Twelve-year-old Hannah doesn’t really consider herself Jewish. Although she enjoys baking traditional Jewish treats like rugelach with her brother and Grandma Mimi, she hasn’t given much thought to the more religious aspects of Judaism. But when her best friend Shira has an eventful Bat Mitzvah, Hannah’s interest is piqued, and she decides that she’d like a Bat Mitzvah, too. However, Hannah’s actively secular parents refuse her request. After Grandma Mimi takes Hannah to see Aunt Yael, her mom’s estranged sister and a rabbi, for Bat Mitzvah lessons, Hannah begins to study in secret.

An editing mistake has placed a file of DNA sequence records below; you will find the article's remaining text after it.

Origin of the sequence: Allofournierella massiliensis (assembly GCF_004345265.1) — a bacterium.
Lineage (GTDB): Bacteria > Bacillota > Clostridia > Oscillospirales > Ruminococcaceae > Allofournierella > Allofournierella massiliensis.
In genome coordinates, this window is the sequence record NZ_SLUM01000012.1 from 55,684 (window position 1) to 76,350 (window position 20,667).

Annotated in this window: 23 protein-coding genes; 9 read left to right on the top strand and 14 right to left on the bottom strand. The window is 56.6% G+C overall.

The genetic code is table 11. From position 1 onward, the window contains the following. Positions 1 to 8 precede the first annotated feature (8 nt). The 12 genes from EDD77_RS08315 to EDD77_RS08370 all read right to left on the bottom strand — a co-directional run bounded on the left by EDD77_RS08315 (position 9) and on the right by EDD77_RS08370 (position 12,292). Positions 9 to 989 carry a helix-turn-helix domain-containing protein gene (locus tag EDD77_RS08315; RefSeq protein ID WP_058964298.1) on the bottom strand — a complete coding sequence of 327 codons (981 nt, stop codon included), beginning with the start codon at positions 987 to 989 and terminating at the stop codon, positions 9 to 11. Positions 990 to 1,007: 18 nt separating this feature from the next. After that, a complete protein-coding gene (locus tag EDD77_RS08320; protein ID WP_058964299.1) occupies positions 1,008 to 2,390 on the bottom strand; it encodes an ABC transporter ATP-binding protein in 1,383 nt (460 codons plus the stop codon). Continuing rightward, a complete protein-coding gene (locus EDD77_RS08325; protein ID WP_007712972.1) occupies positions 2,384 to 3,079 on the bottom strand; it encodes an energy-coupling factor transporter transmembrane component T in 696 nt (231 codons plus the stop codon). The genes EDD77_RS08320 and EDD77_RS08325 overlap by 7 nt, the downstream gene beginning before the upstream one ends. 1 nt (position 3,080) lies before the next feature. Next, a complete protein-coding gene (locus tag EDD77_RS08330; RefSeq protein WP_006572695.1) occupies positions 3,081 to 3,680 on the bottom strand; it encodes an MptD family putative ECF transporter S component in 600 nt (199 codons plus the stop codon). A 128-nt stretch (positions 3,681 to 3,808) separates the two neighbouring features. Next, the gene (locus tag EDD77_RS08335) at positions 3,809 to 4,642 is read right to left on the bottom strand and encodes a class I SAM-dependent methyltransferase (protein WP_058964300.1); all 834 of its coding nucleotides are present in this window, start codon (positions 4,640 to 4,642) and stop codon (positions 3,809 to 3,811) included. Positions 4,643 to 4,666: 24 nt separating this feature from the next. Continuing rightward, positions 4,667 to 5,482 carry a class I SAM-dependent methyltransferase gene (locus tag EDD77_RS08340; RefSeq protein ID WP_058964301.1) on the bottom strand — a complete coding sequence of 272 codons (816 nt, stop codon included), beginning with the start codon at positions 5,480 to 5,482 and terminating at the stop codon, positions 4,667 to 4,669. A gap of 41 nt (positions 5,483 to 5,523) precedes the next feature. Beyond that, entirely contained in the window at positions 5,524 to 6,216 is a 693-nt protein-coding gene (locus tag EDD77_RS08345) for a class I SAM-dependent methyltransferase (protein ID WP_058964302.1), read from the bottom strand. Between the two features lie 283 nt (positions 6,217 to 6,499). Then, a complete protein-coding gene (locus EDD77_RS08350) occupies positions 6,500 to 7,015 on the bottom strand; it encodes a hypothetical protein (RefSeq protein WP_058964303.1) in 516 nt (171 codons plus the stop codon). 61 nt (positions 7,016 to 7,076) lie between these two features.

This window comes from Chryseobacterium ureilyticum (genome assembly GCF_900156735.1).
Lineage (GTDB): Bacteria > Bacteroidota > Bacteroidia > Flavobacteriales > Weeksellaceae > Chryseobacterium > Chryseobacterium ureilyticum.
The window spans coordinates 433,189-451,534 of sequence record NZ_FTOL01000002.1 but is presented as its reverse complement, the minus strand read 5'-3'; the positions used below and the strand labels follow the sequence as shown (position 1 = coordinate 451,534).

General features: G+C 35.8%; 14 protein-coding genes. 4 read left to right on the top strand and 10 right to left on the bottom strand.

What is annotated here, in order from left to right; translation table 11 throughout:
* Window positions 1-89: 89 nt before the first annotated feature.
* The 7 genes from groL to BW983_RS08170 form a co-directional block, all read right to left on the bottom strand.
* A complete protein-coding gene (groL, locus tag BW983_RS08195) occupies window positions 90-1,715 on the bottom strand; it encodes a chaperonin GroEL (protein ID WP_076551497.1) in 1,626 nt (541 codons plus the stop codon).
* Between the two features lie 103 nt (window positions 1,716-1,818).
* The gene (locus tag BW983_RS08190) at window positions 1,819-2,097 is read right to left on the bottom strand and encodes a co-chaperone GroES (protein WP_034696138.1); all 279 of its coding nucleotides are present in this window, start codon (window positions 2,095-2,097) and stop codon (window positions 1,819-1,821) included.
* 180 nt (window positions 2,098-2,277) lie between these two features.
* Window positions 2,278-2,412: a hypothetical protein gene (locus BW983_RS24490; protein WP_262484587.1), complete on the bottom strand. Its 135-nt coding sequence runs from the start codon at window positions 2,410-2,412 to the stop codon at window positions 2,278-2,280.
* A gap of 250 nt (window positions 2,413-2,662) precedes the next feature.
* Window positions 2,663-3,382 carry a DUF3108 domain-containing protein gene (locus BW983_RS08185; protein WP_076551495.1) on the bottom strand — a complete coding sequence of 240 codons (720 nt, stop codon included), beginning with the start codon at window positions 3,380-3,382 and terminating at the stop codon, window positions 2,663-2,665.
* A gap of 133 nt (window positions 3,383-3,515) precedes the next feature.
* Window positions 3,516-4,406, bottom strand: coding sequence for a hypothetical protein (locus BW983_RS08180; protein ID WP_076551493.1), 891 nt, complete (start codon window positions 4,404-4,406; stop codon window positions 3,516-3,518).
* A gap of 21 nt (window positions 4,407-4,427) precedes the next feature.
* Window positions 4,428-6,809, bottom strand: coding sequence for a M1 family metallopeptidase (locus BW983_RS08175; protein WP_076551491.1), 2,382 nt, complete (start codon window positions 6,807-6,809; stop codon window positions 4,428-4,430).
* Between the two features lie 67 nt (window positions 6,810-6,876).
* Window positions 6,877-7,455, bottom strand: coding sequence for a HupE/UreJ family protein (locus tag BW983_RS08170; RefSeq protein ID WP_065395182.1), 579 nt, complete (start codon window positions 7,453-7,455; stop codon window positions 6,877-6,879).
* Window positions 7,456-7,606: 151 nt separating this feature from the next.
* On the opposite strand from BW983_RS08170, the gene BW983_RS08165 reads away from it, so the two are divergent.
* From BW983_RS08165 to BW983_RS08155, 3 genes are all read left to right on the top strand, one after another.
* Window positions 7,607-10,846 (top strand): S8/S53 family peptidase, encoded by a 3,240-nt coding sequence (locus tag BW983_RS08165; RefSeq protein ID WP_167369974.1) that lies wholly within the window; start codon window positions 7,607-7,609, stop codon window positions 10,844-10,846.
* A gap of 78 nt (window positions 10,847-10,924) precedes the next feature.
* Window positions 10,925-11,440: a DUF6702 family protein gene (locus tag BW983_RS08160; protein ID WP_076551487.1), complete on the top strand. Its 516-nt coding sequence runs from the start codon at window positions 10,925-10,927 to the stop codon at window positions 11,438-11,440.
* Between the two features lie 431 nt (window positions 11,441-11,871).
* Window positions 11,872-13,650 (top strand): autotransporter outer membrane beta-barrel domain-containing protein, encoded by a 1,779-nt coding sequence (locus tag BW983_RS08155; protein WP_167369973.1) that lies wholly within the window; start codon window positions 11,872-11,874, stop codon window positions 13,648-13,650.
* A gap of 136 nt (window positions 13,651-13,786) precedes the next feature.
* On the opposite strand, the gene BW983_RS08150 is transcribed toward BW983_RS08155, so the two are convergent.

As tensions grow and family secrets threaten to emerge, Hannah learns that becoming a Bat Mitzvah is more than having a party or reading from the Torah. After moments of both loss and surprise, Hannah’s views shift. She discovers that embracing Jewish identity is very personal and extends far beyond the walls of a synagogue.
The story offers thought-provoking sentiments about identity and belonging. What exactly does it mean to be Jewish? What determines what is Jewish enough? Is it blood? Family history? Or something else entirely? Recipe for Disaster is sure to open up a meaningful and relevant conversation.
The book incorporates supplemental materials such as handwritten recipes, Hebrew letter charts, and more. These creative additions enhance Hannah’s narrative and offer extra layers of insight into her world.
This is a thoughtful middle grade novel that will enlighten and inspire young readers.